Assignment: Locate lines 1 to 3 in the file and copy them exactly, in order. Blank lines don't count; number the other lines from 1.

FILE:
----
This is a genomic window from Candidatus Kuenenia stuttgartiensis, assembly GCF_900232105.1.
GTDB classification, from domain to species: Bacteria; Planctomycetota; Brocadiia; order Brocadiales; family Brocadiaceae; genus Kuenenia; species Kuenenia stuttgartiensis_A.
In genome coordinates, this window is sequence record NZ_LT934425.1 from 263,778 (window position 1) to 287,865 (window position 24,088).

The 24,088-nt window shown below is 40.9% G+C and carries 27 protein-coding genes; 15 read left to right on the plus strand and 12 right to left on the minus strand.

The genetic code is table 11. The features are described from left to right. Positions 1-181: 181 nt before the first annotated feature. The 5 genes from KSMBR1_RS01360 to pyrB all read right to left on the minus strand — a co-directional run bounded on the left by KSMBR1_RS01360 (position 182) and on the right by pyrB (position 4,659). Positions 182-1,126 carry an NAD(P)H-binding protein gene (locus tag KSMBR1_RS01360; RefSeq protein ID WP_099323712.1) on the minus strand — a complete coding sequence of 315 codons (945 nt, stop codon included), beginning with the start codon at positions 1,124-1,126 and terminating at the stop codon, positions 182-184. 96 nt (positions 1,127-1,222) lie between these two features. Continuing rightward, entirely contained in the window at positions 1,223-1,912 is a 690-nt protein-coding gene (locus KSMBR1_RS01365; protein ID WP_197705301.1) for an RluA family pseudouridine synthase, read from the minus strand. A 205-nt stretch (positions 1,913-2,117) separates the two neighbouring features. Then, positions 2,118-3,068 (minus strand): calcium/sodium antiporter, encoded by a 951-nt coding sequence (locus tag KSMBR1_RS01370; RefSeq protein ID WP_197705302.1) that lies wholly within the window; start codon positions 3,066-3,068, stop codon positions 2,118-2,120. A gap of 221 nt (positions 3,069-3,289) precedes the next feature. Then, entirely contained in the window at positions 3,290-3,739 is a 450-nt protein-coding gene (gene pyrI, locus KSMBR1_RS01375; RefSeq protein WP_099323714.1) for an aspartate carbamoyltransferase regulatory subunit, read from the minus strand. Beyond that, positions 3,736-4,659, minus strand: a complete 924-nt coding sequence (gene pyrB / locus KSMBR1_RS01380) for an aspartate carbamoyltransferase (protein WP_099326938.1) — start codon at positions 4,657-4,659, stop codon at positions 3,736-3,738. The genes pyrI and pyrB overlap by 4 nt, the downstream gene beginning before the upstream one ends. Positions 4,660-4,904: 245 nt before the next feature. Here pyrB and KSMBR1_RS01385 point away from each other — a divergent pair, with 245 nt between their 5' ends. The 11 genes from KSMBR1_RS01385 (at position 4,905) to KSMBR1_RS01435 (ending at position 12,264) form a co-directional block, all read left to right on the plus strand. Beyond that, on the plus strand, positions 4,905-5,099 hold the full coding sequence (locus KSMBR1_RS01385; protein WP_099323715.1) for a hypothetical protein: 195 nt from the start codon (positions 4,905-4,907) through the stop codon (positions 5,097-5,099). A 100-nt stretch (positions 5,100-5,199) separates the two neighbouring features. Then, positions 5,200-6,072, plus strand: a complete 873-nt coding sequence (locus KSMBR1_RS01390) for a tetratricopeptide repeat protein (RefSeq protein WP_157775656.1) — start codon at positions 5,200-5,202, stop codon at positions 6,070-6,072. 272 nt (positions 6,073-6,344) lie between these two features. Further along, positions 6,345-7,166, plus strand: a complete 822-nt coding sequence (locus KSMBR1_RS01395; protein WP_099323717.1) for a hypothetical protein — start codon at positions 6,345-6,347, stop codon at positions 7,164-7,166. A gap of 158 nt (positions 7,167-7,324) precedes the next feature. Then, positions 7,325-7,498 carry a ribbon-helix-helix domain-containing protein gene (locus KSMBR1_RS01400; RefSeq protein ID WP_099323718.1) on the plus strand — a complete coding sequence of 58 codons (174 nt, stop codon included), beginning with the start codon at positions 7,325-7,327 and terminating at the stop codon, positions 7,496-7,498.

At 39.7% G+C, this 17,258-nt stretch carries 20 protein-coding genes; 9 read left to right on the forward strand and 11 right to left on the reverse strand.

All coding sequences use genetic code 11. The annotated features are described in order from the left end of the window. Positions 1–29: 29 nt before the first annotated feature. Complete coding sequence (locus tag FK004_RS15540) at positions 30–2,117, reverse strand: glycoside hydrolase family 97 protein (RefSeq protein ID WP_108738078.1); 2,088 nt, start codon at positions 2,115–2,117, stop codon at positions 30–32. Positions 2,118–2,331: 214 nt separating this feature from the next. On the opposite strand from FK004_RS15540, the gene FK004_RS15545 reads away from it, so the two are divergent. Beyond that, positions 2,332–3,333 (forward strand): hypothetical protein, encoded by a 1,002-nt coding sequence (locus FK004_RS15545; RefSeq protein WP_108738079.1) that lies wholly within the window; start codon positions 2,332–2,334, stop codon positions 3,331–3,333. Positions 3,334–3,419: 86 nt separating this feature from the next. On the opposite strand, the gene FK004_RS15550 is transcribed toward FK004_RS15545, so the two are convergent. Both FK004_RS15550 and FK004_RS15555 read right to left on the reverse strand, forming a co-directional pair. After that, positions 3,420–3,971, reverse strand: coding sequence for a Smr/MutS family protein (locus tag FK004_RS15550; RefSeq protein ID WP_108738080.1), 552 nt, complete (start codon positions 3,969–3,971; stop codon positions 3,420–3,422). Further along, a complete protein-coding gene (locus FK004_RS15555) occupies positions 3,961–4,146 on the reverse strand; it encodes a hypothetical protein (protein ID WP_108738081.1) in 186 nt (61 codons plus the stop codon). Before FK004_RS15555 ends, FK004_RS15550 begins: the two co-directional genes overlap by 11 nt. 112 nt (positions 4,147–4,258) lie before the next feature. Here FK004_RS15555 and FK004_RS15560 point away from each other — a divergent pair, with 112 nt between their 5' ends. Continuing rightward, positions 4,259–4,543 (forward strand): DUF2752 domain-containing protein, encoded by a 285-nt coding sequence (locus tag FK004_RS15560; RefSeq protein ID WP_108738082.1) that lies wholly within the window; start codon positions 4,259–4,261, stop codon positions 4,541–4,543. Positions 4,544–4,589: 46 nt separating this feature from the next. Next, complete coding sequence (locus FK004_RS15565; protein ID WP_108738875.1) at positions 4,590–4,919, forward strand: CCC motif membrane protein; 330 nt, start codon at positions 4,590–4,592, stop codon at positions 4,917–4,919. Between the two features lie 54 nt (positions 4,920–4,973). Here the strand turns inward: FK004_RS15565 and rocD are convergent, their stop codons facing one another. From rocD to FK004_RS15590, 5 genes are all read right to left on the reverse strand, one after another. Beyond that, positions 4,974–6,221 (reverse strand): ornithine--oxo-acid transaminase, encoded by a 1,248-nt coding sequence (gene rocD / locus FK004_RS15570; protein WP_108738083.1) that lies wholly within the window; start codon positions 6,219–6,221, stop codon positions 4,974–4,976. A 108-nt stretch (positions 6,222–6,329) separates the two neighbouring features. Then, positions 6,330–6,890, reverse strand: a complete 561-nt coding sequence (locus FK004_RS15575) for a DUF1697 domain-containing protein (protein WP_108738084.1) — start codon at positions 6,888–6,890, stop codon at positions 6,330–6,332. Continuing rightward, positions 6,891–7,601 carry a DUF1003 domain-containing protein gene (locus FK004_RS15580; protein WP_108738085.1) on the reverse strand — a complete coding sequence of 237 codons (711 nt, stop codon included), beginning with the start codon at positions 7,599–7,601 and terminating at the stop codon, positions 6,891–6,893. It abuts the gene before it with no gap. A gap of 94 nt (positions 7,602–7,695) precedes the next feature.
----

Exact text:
This is a genomic window from Candidatus Kuenenia stuttgartiensis, assembly GCF_900232105.1.
GTDB classification, from domain to species: Bacteria; Planctomycetota; Brocadiia; order Brocadiales; family Brocadiaceae; genus Kuenenia; species Kuenenia stuttgartiensis_A.
In genome coordinates, this window is sequence record NZ_LT934425.1 from 263,778 (window position 1) to 287,865 (window position 24,088).